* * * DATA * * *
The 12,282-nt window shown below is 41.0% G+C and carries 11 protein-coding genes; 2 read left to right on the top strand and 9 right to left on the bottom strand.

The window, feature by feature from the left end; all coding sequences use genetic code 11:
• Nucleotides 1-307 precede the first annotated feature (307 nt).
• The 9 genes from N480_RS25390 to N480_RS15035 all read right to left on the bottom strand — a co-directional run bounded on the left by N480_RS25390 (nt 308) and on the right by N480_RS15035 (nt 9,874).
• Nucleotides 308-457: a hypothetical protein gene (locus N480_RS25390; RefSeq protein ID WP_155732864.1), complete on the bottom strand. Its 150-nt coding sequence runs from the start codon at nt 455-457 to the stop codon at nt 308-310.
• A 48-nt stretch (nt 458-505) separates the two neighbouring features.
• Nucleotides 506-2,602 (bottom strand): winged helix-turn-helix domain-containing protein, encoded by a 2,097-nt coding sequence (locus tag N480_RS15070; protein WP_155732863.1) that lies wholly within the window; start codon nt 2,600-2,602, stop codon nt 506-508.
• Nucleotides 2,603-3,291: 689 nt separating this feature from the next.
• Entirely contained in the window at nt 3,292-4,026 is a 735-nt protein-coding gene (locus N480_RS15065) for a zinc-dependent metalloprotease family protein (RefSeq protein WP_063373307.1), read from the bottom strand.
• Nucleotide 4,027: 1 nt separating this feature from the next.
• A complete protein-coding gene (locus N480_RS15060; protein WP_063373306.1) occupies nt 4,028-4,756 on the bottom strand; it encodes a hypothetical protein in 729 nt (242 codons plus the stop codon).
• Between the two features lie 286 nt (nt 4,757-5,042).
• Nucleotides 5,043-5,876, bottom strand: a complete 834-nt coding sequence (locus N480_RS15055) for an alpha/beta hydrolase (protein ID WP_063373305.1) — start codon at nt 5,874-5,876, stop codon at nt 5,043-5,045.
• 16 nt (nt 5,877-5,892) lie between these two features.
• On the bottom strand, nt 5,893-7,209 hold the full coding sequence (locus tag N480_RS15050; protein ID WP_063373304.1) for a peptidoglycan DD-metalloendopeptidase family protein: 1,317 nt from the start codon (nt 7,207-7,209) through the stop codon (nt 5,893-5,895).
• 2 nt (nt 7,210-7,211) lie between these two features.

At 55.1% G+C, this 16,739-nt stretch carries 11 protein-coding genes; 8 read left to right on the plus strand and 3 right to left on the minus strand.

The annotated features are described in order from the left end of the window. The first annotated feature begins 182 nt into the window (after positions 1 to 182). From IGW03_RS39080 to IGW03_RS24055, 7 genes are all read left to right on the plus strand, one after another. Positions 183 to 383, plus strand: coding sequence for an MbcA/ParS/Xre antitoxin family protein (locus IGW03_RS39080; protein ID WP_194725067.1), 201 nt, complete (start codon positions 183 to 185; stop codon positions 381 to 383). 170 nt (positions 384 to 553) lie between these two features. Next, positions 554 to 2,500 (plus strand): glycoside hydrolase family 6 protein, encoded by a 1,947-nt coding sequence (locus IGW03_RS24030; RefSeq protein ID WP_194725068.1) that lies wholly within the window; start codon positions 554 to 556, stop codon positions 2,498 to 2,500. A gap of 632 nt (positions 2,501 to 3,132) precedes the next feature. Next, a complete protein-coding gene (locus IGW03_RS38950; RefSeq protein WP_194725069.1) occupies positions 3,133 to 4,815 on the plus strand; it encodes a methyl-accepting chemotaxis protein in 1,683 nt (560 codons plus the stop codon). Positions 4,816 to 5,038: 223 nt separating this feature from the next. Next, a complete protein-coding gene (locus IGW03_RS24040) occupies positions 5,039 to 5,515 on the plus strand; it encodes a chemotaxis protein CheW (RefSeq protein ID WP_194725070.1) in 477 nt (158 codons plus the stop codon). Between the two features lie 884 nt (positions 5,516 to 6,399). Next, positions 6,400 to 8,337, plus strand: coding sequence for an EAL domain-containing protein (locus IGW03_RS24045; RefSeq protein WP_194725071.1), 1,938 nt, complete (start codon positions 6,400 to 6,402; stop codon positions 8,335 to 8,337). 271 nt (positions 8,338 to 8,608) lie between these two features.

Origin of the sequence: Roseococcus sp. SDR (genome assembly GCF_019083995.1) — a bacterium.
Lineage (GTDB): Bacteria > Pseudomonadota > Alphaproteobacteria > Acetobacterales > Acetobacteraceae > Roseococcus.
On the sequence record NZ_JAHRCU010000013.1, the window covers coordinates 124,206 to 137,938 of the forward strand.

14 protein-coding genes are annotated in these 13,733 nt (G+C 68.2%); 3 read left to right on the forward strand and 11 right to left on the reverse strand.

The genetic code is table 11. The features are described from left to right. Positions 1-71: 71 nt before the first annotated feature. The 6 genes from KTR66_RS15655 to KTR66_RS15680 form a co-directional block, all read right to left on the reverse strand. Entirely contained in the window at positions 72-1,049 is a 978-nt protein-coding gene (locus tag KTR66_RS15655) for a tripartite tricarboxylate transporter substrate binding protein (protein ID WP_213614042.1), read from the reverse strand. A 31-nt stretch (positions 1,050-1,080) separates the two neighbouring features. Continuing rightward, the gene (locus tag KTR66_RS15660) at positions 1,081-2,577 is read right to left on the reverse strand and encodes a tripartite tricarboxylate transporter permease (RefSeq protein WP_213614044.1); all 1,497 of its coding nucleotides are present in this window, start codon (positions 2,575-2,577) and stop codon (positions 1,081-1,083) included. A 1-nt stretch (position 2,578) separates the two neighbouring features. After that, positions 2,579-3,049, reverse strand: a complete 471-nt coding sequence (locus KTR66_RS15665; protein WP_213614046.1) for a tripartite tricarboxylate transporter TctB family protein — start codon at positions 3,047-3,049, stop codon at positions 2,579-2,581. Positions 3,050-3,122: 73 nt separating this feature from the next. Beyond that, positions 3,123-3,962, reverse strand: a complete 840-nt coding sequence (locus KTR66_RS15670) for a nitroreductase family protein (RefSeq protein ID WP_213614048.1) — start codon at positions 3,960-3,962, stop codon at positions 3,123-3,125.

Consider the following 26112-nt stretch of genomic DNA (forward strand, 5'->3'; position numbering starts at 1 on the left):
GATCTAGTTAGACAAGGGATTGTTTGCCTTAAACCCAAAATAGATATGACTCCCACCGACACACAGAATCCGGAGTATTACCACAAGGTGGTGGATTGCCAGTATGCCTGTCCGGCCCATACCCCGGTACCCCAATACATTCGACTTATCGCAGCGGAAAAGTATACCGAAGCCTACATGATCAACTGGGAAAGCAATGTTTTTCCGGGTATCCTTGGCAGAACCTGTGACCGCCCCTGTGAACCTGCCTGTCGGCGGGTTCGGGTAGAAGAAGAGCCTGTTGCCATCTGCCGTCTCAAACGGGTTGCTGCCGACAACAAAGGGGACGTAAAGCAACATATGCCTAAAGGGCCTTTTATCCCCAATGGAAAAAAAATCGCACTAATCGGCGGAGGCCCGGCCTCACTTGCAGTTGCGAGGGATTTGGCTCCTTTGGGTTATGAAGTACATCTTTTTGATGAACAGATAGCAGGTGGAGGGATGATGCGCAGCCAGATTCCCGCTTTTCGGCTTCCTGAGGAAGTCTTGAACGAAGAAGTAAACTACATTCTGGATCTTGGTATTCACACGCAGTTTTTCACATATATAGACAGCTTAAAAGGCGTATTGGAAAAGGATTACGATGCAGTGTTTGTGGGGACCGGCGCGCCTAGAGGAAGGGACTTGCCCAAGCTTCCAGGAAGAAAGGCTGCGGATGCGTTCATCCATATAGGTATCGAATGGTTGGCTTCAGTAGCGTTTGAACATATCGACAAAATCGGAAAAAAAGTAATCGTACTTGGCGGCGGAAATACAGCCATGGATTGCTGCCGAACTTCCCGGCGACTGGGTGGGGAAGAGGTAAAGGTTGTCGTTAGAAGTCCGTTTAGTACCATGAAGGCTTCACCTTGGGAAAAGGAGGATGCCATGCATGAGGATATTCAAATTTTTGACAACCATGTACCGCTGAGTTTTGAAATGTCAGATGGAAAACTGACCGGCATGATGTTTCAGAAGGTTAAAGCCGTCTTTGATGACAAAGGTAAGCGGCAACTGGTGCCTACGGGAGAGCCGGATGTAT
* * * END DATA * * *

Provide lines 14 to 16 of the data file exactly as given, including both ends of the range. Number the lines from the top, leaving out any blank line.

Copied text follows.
• 16 nt (nt 5,877-5,892) lie between these two features.
• On the bottom strand, nt 5,893-7,209 hold the full coding sequence (locus tag N480_RS15050; protein ID WP_063373304.1) for a peptidoglycan DD-metalloendopeptidase family protein: 1,317 nt from the start codon (nt 7,207-7,209) through the stop codon (nt 5,893-5,895).
• 2 nt (nt 7,210-7,211) lie between these two features.